Is Agile the Last Remaining Competitive Advantage?
By Jake Sorofman | February 13, 2013 | 1 Comment
One of fundamental principles of agile is the idea of rapid iteration of time-boxed increments that allow you to deliver value to customers more rapidly, frequently and as a probe to elicit feedback to inform subsequent iterations. It makes you smarter, faster, which better aligns your efforts to your outcomes.
We all know that this philosophy has transformed software development practices. What we’re now beginning to know that agile practices are creeping into other aspects of business. Why? Because “the world is complex, products and services are easily commoditized, cycle time in markets is ruthless, and consumers are not as loyal as we once thought,” says Brad Murphy, CEO of agile consultancy Gear Stream. He’s right, which is why, as I said inelegantly in a recent post, agile isn’t just for geeks anymore.
And that’s why Gartner recently published our first research report this emerging topic: “How to Get Started in Agile Marketing” (subscription required). It’s early days for agile marketing, but we’re bullish on the potential of this burgeoning movement. With agile creeping into the marketing conversation, it begs another question—for me, at least: Where does it end?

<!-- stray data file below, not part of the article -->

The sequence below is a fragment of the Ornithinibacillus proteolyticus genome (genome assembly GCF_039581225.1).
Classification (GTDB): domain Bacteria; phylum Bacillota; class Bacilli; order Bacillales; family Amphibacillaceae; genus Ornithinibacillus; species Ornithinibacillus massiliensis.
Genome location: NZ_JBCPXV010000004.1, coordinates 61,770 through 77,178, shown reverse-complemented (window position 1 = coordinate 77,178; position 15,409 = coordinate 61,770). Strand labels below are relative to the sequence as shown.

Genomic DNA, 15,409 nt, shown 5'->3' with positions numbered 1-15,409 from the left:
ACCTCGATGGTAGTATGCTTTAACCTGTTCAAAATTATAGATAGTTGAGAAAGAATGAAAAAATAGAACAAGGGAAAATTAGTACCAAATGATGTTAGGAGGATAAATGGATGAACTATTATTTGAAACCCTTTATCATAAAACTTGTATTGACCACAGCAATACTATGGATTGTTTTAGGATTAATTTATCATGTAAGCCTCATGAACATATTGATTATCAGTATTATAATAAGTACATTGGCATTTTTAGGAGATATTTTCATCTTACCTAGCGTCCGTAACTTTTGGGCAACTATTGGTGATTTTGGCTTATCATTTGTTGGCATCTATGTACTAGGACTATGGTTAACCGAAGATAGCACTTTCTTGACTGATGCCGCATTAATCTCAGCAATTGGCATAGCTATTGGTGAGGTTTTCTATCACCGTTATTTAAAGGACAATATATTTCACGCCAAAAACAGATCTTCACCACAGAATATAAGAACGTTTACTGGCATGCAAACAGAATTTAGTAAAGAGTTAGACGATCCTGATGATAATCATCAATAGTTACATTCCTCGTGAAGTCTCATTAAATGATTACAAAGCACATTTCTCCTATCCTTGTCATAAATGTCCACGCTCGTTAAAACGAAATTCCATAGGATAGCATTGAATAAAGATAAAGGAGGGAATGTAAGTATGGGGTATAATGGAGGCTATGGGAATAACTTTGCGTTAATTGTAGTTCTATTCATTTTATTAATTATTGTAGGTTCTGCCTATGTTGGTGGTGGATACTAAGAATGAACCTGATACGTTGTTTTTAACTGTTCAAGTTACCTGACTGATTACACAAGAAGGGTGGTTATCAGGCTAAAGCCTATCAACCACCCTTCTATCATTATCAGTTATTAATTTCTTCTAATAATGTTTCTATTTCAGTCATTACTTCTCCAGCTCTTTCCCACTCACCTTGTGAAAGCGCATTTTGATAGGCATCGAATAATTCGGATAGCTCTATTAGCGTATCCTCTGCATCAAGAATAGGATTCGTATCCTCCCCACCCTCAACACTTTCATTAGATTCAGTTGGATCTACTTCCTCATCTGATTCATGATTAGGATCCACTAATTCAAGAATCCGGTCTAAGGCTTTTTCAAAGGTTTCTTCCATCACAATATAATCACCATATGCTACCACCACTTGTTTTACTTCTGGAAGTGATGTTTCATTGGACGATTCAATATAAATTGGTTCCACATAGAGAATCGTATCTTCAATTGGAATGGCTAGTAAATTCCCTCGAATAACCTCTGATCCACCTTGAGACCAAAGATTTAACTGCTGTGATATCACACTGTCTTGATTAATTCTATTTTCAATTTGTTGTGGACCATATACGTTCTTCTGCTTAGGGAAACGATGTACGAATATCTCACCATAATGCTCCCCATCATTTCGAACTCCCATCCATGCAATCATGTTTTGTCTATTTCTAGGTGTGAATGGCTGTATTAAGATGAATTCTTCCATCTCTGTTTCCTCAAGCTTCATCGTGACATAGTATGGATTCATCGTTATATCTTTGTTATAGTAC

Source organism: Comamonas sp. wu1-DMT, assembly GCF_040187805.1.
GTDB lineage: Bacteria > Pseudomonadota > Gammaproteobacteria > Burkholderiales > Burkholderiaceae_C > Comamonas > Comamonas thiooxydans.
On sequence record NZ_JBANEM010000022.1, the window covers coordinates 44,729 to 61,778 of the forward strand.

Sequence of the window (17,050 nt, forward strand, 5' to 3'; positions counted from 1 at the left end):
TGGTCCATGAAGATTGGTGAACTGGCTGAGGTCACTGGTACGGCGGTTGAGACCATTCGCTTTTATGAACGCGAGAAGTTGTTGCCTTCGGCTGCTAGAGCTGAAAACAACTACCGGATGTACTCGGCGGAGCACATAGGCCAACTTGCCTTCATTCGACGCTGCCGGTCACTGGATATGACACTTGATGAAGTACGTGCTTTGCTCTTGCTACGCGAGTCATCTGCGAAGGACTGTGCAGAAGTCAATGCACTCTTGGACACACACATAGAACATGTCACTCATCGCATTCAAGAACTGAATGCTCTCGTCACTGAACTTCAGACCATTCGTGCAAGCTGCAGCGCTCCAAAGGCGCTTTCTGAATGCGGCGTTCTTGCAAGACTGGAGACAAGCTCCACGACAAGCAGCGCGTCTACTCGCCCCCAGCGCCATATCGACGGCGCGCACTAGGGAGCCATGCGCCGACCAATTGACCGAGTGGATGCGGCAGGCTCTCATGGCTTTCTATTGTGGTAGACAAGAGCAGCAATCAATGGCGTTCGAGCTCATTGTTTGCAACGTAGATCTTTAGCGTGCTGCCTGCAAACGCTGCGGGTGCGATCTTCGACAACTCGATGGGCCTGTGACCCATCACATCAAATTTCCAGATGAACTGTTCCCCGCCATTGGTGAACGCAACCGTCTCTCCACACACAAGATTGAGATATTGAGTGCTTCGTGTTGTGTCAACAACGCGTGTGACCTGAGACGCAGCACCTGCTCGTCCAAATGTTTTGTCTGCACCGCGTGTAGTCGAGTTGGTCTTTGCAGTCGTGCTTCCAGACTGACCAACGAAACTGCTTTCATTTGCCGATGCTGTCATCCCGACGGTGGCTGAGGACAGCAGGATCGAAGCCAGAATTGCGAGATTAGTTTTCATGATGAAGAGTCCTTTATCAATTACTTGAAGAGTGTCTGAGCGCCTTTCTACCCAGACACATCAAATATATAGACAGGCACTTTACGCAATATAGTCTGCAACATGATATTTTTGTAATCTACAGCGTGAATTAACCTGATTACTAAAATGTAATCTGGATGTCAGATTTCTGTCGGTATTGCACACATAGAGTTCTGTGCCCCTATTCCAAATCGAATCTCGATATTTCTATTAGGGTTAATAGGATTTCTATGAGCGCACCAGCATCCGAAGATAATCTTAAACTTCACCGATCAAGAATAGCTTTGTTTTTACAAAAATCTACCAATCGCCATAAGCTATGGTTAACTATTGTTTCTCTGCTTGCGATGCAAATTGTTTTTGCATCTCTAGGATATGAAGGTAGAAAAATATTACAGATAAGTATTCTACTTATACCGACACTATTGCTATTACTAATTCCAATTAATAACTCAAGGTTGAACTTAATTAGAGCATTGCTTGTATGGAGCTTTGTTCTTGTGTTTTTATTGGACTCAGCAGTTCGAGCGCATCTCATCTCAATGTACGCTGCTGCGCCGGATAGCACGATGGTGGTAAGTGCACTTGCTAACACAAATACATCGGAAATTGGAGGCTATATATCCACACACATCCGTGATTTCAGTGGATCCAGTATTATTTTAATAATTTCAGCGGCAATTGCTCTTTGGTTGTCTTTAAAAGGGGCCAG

Of course, it’s really a silly question, which is intentionally designed to make the rhetorical point that it doesn’t end—because agile practices are simply our response to the changing nature of everything. It helps address the reality that everything moves fast, the truth is often opaque and, in business, while we can afford to get small things wrong, we need to get the big things right. In fact, in agile, getting the small things wrong often enables us to the big things right.
While traditional competitive advantages may be elusive (or illusory), listening, learning and aligning to market needs—doing this considerably better than your peers—may be the last sustainable competitive advantage.
In the world of new business incubation, we talk about the “minimum viable product,” which defines the smallest increment of value you can deliver—as a probe for homing in on the truth. And this leads me, mercifully, to my final point: It’s the broad application of agile that is leading to a minimum value life. Software, marketing, business models—even blog posts.
How you can narrow the scope of what you’re doing and use iteration as a tool to reduce the risk of getting the big things wrong? In the end, the minimum viable behavior is about betting small to win big.